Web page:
Game Plan – Children who lived on the prairie had few toys, so they had to invent their own games and make their own toys from household scraps. Try your hand at a few popular pioneer games!
Girls will finish the workshop with a Memory Book that combines their journaling, photos and artwork. Sunbonnet and feather quill also included!
The Great Depression
Use it up. Wear it out. Make it do, or do without.
Long before Americans began “going green,” the financial crisis of the 1930s had people recycling everything from old buttons to aluminum foil to chicken-feed sacks! Come learn some crafty ways to re-use rather than throw away. Learn what the deal was with the “New Deal,” and we will read and discuss the novel A Letter to Mrs. Roosevelt by C. Coco DeYoung. Girls will watch and discuss the movie Annie as well as some episodes of the classic TV series The Waltons.
Here is a small sampling of activities for this workshop:
Home Economics – Girls will create their own “Penny-Pincher’s Guide,” filled with ideas for creating fun projects from items around the house. This will include a spend-save-tithe bank made from mason jars!
Radio – Girls will listen to some classic 1930s radio shows, including Father Knows Best and Amos ‘n’ Andy, and will then create their own radio program including sound effects.
Hobos – Learn about the lives of hobos who rode the rails in search of work and created their own secret code to advise fellow travelers of dangers and opportunities. We will also learn about hobo“jungles” and build one of our own out of boards, cardboard boxes, and tarps.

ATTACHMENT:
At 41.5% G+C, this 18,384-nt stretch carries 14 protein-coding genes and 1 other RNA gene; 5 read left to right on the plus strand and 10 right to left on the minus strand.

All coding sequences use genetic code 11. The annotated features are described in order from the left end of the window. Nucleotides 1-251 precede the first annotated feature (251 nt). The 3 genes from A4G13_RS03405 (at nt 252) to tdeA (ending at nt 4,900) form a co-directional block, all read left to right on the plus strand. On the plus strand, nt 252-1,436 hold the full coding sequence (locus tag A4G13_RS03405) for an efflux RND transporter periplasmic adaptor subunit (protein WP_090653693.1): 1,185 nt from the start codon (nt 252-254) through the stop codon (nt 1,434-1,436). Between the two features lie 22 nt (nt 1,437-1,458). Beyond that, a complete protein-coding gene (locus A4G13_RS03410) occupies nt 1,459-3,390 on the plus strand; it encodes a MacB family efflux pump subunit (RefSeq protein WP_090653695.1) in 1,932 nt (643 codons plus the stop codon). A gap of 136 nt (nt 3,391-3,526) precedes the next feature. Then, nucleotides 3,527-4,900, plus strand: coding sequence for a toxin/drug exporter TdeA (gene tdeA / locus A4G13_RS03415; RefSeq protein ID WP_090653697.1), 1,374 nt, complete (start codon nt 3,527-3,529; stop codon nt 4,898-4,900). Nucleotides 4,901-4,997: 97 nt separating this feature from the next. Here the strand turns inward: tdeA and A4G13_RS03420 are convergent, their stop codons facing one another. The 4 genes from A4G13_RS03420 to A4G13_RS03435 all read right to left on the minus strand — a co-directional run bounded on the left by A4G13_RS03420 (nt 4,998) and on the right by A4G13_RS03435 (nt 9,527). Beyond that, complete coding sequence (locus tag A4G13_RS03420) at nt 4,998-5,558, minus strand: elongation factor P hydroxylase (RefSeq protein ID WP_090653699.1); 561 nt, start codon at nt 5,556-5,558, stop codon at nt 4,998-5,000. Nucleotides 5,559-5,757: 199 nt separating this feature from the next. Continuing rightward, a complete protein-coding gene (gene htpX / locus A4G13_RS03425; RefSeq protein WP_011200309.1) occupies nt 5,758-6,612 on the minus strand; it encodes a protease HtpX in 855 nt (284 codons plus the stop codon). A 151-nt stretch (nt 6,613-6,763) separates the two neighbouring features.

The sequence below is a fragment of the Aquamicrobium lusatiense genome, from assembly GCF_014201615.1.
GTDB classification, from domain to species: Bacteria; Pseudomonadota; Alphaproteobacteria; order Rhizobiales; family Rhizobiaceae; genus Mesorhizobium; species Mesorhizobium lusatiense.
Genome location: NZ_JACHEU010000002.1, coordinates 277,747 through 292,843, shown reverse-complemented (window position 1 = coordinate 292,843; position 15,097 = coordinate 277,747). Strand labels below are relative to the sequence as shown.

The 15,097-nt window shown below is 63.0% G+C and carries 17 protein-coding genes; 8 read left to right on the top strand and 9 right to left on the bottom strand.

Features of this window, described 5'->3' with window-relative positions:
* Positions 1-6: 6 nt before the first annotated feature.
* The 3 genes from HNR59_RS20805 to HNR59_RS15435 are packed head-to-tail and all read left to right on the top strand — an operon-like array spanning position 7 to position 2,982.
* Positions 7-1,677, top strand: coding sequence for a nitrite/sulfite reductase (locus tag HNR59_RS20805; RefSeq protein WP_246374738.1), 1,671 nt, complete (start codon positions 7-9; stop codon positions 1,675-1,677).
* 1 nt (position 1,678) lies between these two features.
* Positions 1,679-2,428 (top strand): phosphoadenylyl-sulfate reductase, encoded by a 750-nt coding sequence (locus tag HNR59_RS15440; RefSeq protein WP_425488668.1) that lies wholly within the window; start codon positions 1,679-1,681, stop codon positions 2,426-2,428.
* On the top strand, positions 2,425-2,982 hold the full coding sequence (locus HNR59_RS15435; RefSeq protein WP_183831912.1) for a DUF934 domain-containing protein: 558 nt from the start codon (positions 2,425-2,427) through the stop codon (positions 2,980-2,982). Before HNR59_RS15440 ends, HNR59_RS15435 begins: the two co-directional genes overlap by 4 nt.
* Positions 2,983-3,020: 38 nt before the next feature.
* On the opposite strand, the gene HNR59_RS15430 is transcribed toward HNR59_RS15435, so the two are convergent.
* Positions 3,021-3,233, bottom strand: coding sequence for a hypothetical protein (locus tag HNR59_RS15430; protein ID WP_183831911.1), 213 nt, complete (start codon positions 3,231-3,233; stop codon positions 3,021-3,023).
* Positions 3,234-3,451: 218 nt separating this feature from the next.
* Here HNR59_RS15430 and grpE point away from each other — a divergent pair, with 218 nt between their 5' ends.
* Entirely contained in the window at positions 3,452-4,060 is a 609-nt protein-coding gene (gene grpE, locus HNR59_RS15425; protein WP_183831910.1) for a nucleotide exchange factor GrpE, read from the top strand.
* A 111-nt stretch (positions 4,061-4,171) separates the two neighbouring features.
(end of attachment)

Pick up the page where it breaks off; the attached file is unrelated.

A Quilt of Buttons and Scraps – Each girl will design her own “Story Square” on paper, recreate it on fabric from a stash of buttons and scrap fabrics, and then stitch the design onto the fabric using several different embroider stitches. The square can then be used as a doll quilt or as a pillow cover.
Hamilton in the 1890s
The 1890s were part of an era known as the Gilded Age as well as part of the Victorian era, when Queen Victoria ruled in England. Boston had grown from a small town to a major center of business and education. A fire that destroyed the center of Boston in 1872 led to rebuilding of the city with massive public gardens, elegant homes, and spired structures of brick and marble. Hamilton remained a country town, but was now connected to Boston by train. Wealthy Bostonians also brought a taste of the city to Hamilton each summer as more and more elaborate summer homes were built on the North Shore. The proliferation of magazines and advertising in the 1890s brought the outside world into Hamilton homes, so girls stayed informed about the latest fashions and novels and fads. Girls also had greater access to higher education with the advent of public high schools and private colleges for women. Hamilton even had its own celebrity at this time in the person of Mary Abigail Dodge, who wrote under the pen name Gail Hamilton in honor of her hometown. She published numerous books, essays and children’s stories during her life. There is a stained-glass window in the First Congregational Church of Hamilton dedicated to her memory.
Activities with this workshop include:
Victorian Valentines – Young ladies of the Gilded Age made lacy and elaborate Valentines to exchange with their friends. Together we will create our own Valentines from an assortment of fancy papers, doilies, ribbons, and Victorian illustrations. Then we will read some Victorian friendship verse to help us write loving sentiments.
Bake a Gingerbread Cake – The domestic arts were an important part of a girl’s education, for one day she would be responsible for the keeping of her own home. We will practice basic kitchen skills by baking gingerbread and then whipping cream to serve with it.
Diversions and Parlor Games - Have you ever seen a stereoscope? Or a rebus? During the Victorian era, diversions for girls in small towns like Hamilton were homespun and creative. We’ll play several games that were popular in the 1890s, and finish with some friendly hoop and stick races!
The Lowell Mill Girls